In Cambodia Unit, two areas, remains of Pol Pot Regime in Phnom Penh and Angkor Wat in Siem Reap, were chosen as mentioned before in order to give students general background knowledge to have holistic understanding about environmental issues in Cambodia. In 2011, we started our fieldwork in Phnom Penh and moved to Siem Reap where we concluded the program. However, we found that the students preferred to do more research in groups in Phnom Penh after they studied the issues in Siem Reap, from the students’ feedback. The site visit was rescheduled in 2012 accordingly. We returned to Phnom Penh after the visit to Siem Reap. It was one of the alternatives to let the students conduct problem analysis and create their own research structure.

7.4.3 The Future Challenge of the Cambodia Unit

One of the challenges in organizing the environmental leadership education program that we found in Cambodia was problem setting: how much the broad range of environmental issues have to be narrowed down. The lesson learned from the first Cambodia Unit was that the students tended to lose their way to find issues to be focused on since they were given too much information about broader environmental issues without any guidance. After the self-assessment of program, students in 2012 were given an assignment that has five specific topics to study and discuss in groups. However, this resulted in students selecting their group discussion topics only from the topics listed in the assignment. Furthermore, the students did not go far enough to explain how those topics are related at a fundamental level and answer to the core problem, although this method led students to analyze their chosen topic at a deeper level.

Another challenge is the impact that a leadership education program can bring over to a society. Education is an investment that needs time to get the fruits. Thus far, APIEL is successful in getting the various local stakeholders involved in this program. However, it will take another while for the participating students to be able to make significant contributions to solving the problems facing the Cambodian society.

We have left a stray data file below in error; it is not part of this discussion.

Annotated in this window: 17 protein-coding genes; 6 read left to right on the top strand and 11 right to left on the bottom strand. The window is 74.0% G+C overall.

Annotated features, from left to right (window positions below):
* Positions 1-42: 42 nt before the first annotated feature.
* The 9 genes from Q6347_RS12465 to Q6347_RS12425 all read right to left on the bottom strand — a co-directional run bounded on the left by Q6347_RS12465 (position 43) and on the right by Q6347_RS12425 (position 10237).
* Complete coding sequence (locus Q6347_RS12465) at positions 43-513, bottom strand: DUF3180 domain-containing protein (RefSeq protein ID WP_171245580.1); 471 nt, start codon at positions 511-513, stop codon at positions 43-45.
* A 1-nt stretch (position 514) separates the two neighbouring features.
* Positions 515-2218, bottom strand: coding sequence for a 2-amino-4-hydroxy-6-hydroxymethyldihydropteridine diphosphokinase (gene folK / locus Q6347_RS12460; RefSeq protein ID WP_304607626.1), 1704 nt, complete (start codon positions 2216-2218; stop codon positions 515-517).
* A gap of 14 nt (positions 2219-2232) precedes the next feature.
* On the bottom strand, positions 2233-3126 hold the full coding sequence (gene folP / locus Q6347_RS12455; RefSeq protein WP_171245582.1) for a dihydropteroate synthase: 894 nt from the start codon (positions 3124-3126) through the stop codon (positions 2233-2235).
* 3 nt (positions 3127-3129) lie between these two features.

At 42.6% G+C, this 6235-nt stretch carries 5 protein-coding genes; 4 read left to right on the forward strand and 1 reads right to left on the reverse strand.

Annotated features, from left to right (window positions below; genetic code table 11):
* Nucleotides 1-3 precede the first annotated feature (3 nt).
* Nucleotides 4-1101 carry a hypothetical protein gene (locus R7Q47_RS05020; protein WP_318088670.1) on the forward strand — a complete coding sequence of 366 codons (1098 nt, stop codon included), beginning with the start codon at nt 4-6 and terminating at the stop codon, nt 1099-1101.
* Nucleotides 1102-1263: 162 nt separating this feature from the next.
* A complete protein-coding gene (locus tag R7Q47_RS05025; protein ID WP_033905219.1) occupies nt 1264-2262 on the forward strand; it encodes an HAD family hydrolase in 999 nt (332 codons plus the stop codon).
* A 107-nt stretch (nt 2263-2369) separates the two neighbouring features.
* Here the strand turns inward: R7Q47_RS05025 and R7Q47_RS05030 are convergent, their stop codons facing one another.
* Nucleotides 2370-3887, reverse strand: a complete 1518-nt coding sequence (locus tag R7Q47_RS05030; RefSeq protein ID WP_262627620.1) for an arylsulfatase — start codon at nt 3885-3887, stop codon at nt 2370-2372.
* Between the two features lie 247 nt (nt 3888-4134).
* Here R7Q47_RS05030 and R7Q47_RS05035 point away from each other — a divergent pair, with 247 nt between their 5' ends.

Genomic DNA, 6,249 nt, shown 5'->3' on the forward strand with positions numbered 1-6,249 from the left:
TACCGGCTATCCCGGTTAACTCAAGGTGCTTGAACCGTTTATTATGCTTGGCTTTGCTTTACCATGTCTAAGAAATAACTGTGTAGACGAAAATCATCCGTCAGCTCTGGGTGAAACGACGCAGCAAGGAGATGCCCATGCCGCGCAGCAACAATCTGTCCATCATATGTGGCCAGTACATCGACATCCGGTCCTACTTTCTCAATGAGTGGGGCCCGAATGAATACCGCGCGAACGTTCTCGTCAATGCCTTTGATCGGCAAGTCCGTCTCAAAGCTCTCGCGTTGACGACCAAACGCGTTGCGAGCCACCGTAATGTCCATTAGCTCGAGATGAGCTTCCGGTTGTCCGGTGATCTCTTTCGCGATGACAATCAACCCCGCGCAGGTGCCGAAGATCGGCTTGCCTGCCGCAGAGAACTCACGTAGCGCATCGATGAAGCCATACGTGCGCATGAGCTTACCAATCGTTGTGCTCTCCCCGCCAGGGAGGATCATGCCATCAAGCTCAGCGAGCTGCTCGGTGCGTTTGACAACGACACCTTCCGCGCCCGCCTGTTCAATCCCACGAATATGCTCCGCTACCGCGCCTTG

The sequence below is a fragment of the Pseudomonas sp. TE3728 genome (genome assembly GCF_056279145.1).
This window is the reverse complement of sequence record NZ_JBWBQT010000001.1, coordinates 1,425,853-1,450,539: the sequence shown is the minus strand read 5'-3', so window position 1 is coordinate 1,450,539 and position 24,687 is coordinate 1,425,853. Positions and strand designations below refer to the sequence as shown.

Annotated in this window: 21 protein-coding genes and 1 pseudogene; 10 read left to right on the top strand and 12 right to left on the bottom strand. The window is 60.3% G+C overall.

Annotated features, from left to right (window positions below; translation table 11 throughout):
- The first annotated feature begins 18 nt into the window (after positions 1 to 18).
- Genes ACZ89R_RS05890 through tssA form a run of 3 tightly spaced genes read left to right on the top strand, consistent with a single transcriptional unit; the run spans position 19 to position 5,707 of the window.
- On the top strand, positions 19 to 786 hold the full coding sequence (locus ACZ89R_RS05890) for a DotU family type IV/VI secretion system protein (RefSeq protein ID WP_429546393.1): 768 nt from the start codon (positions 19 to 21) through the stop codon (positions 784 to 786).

7.4.4 Leadership Development in Students: Strive for Holistic View

In case of the program of 2012, good amount of basic information about Cambodia through preliminary assignment, and the lectures and visits enriched the knowledge that students already had and gave them stimulation to investigate further. This combination enabled students to address diversified aspects of environmental problems that teaching staff expected them to find from the study area.

The students in 2012, divided into four groups from (a) to (d), initiated the group discussion and eventually set their presentation topics by themselves. The topics for final presentations were as follows: (a) Capacity and Management of Irrigation in Cambodia, (b) Water Supply in Rural Area, (c) Role of ODA in Sustainable Livelihoods in Rural Cambodia and (d) Solid Waste Management in Phnom Penh. They were able to present concrete and feasible propositions for the sustainable development of Cambodia. The authors believe that they became aware how important it is to think out when they face difficult challenges. The authors also believe that a proposition has to be made not only from subjective, or single point of view, but also from objective and holistic viewpoints.



The Cambodia Unit was successfully conducted with tremendous support from Royal University of Phnom Penh and Seoul National University. Special thanks are extended to Mr. Sour Sethy, Dr. Neth Baromey, Dr. Hyejin Jung and Dr. Kyoungmin Kim for their valuable input and comments.


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    World Commission on Environment and Development. “Our Common Future, Chapter 2: Towards Sustainable Development” Retrieved 28 September 2011. Accessed 6 March 2013
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    Princeton University Oral History Program (2009) Innovations for successful societies: Ek Sonn Chan. Accessed 31 Oct 2012
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    Biswas AK, Tortajada C (2010) Water supply of Phnom Penh: an example of good governance. Water Resour Dev 26:157–172CrossRefGoogle Scholar

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© The Author(s) 2013

Open Access This article is distributed under the terms of the Creative Commons Attribution Noncommercial License which permits any noncommercial use, distribution, and reproduction in any medium, provided the original author(s) and source are credited.

Authors and Affiliations

  1. 1.Research Institute for Humanity and NatureKyotoJapan
  2. 2.Department of Urban EngineeringGraduate School of EngineeringTokyoJapan